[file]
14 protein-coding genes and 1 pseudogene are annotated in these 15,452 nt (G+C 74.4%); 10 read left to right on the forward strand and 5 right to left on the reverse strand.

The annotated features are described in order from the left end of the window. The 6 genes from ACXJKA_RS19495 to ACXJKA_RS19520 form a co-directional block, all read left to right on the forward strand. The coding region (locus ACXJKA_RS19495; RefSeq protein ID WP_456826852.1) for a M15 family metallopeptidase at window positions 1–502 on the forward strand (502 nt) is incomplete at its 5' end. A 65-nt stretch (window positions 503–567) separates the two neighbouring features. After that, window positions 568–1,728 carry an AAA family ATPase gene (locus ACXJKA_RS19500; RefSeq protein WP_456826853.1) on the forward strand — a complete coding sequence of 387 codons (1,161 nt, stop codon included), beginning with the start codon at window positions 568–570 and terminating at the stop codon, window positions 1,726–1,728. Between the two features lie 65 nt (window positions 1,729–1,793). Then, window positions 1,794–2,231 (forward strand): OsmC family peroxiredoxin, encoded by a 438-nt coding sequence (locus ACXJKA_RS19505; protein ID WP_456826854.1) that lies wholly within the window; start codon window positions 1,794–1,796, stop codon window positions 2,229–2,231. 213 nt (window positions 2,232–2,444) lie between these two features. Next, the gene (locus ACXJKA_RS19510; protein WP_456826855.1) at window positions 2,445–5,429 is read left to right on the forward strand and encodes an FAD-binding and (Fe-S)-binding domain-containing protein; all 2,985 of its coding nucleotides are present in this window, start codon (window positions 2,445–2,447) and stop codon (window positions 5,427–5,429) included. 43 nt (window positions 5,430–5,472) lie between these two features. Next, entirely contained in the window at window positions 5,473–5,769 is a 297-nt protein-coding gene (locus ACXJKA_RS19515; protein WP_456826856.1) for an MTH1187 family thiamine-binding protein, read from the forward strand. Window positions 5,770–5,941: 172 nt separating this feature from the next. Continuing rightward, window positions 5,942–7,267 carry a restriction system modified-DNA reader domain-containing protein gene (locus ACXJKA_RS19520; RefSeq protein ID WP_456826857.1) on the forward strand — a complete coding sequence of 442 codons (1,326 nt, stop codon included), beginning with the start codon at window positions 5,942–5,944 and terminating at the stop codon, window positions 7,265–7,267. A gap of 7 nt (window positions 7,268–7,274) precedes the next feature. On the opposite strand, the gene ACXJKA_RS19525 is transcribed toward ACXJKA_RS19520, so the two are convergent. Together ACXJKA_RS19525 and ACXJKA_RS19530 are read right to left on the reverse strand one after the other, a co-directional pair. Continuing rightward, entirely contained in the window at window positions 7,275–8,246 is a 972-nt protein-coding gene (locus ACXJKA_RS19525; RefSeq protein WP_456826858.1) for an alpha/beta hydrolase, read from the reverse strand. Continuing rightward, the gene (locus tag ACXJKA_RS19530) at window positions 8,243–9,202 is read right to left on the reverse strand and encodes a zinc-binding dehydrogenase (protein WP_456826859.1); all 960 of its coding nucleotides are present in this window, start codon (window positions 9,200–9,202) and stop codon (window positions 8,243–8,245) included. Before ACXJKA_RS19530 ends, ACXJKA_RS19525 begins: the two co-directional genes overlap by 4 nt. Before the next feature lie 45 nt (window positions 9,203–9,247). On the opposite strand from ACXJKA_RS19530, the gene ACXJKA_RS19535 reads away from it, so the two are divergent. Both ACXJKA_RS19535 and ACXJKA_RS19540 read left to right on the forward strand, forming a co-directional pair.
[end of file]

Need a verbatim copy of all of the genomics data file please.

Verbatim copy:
14 protein-coding genes and 1 pseudogene are annotated in these 15,452 nt (G+C 74.4%); 10 read left to right on the forward strand and 5 right to left on the reverse strand.

The annotated features are described in order from the left end of the window. The 6 genes from ACXJKA_RS19495 to ACXJKA_RS19520 form a co-directional block, all read left to right on the forward strand. The coding region (locus ACXJKA_RS19495; RefSeq protein ID WP_456826852.1) for a M15 family metallopeptidase at window positions 1–502 on the forward strand (502 nt) is incomplete at its 5' end. A 65-nt stretch (window positions 503–567) separates the two neighbouring features. After that, window positions 568–1,728 carry an AAA family ATPase gene (locus ACXJKA_RS19500; RefSeq protein WP_456826853.1) on the forward strand — a complete coding sequence of 387 codons (1,161 nt, stop codon included), beginning with the start codon at window positions 568–570 and terminating at the stop codon, window positions 1,726–1,728. Between the two features lie 65 nt (window positions 1,729–1,793). Then, window positions 1,794–2,231 (forward strand): OsmC family peroxiredoxin, encoded by a 438-nt coding sequence (locus ACXJKA_RS19505; protein ID WP_456826854.1) that lies wholly within the window; start codon window positions 1,794–1,796, stop codon window positions 2,229–2,231. 213 nt (window positions 2,232–2,444) lie between these two features. Next, the gene (locus ACXJKA_RS19510; protein WP_456826855.1) at window positions 2,445–5,429 is read left to right on the forward strand and encodes an FAD-binding and (Fe-S)-binding domain-containing protein; all 2,985 of its coding nucleotides are present in this window, start codon (window positions 2,445–2,447) and stop codon (window positions 5,427–5,429) included. 43 nt (window positions 5,430–5,472) lie between these two features. Next, entirely contained in the window at window positions 5,473–5,769 is a 297-nt protein-coding gene (locus ACXJKA_RS19515; protein WP_456826856.1) for an MTH1187 family thiamine-binding protein, read from the forward strand. Window positions 5,770–5,941: 172 nt separating this feature from the next. Continuing rightward, window positions 5,942–7,267 carry a restriction system modified-DNA reader domain-containing protein gene (locus ACXJKA_RS19520; RefSeq protein ID WP_456826857.1) on the forward strand — a complete coding sequence of 442 codons (1,326 nt, stop codon included), beginning with the start codon at window positions 5,942–5,944 and terminating at the stop codon, window positions 7,265–7,267. A gap of 7 nt (window positions 7,268–7,274) precedes the next feature. On the opposite strand, the gene ACXJKA_RS19525 is transcribed toward ACXJKA_RS19520, so the two are convergent. Together ACXJKA_RS19525 and ACXJKA_RS19530 are read right to left on the reverse strand one after the other, a co-directional pair. Continuing rightward, entirely contained in the window at window positions 7,275–8,246 is a 972-nt protein-coding gene (locus ACXJKA_RS19525; RefSeq protein WP_456826858.1) for an alpha/beta hydrolase, read from the reverse strand. Continuing rightward, the gene (locus tag ACXJKA_RS19530) at window positions 8,243–9,202 is read right to left on the reverse strand and encodes a zinc-binding dehydrogenase (protein WP_456826859.1); all 960 of its coding nucleotides are present in this window, start codon (window positions 9,200–9,202) and stop codon (window positions 8,243–8,245) included. Before ACXJKA_RS19530 ends, ACXJKA_RS19525 begins: the two co-directional genes overlap by 4 nt. Before the next feature lie 45 nt (window positions 9,203–9,247). On the opposite strand from ACXJKA_RS19530, the gene ACXJKA_RS19535 reads away from it, so the two are divergent. Both ACXJKA_RS19535 and ACXJKA_RS19540 read left to right on the forward strand, forming a co-directional pair.